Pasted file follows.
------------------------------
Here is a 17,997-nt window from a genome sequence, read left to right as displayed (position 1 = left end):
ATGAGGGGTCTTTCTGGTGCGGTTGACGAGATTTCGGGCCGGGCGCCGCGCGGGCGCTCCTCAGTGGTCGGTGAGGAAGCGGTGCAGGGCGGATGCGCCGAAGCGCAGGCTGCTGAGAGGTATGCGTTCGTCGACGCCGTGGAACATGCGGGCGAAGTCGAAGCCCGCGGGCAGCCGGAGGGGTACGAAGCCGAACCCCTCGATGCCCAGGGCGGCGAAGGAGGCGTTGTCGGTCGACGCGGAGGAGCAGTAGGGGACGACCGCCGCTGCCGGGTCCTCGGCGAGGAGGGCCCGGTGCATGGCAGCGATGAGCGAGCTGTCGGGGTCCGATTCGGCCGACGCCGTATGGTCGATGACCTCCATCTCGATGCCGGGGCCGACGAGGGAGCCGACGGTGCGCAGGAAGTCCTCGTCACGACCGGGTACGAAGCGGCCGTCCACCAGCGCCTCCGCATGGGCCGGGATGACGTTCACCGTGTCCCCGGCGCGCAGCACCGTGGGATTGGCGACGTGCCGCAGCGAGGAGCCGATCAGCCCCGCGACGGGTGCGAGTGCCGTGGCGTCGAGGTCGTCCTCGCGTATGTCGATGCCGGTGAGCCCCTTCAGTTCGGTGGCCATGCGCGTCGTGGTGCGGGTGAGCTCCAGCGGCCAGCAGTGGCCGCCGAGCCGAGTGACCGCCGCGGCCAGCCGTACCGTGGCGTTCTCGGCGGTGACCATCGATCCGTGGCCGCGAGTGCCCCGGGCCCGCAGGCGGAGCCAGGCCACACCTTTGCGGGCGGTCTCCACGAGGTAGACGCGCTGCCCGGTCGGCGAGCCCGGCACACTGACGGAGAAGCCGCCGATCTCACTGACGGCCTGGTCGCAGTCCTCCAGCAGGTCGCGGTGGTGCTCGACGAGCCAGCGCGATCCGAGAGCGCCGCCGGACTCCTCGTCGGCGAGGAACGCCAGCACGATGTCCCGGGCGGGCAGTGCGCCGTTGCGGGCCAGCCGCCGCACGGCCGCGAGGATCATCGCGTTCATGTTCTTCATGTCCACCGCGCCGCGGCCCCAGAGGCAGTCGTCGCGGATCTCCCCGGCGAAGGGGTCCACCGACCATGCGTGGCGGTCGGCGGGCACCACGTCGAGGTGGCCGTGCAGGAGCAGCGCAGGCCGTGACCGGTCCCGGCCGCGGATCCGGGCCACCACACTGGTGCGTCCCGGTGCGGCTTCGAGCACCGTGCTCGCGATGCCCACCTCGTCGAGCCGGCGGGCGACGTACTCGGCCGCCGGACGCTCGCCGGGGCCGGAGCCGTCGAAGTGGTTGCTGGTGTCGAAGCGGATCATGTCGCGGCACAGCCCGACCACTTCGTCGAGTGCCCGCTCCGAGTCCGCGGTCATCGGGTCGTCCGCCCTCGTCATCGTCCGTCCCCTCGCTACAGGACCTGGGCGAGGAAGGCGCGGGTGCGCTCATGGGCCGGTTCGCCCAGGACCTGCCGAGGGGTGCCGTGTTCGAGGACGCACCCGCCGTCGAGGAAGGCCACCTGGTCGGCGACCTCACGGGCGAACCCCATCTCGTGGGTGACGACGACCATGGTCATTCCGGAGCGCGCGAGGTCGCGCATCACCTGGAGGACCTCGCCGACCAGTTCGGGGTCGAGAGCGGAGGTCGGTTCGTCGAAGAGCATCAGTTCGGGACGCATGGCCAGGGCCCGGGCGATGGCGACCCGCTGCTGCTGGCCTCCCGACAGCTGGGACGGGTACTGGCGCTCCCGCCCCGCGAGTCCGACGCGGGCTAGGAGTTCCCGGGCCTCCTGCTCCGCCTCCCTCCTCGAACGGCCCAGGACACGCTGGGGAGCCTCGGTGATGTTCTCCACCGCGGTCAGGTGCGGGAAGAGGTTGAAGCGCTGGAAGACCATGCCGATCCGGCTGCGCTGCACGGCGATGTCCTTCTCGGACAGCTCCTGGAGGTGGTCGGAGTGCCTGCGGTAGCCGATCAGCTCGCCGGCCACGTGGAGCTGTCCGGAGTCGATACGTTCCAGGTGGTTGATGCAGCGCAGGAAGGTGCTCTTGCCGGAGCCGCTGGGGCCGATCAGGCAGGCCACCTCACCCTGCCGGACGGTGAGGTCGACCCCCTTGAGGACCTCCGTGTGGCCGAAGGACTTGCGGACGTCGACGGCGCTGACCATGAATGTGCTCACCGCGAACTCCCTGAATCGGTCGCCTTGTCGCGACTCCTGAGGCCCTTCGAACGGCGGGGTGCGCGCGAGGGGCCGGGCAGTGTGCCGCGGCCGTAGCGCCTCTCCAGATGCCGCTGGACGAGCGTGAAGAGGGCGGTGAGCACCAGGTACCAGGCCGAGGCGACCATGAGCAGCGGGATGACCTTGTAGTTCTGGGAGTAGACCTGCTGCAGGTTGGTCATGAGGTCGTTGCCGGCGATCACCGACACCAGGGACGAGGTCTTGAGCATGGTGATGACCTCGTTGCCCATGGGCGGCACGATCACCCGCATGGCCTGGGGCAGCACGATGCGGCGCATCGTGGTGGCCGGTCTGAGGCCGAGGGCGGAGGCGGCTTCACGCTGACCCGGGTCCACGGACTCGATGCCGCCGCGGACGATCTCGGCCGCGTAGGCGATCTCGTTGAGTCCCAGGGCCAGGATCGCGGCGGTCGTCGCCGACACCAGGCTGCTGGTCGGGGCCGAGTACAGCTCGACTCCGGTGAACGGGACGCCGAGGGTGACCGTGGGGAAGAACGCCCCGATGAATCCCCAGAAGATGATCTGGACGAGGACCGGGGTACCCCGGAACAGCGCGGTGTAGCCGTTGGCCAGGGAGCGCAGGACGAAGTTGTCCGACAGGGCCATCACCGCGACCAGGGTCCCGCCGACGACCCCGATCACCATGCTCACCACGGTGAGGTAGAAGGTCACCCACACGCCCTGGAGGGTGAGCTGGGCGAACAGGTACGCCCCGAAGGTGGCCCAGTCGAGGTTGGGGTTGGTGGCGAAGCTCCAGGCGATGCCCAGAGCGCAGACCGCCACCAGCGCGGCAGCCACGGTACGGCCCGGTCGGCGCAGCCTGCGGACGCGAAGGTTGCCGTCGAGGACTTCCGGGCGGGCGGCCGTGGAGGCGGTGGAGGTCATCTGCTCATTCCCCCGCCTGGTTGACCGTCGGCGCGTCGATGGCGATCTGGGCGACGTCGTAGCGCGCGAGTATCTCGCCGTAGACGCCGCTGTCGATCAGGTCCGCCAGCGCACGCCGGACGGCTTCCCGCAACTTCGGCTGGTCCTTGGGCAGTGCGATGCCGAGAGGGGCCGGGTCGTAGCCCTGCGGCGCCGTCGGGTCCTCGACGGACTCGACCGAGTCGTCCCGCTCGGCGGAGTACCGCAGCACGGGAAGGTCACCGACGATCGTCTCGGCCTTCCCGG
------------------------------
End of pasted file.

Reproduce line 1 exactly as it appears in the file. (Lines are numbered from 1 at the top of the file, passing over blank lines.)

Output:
Here is a 17,997-nt window from a genome sequence, read left to right as displayed (position 1 = left end):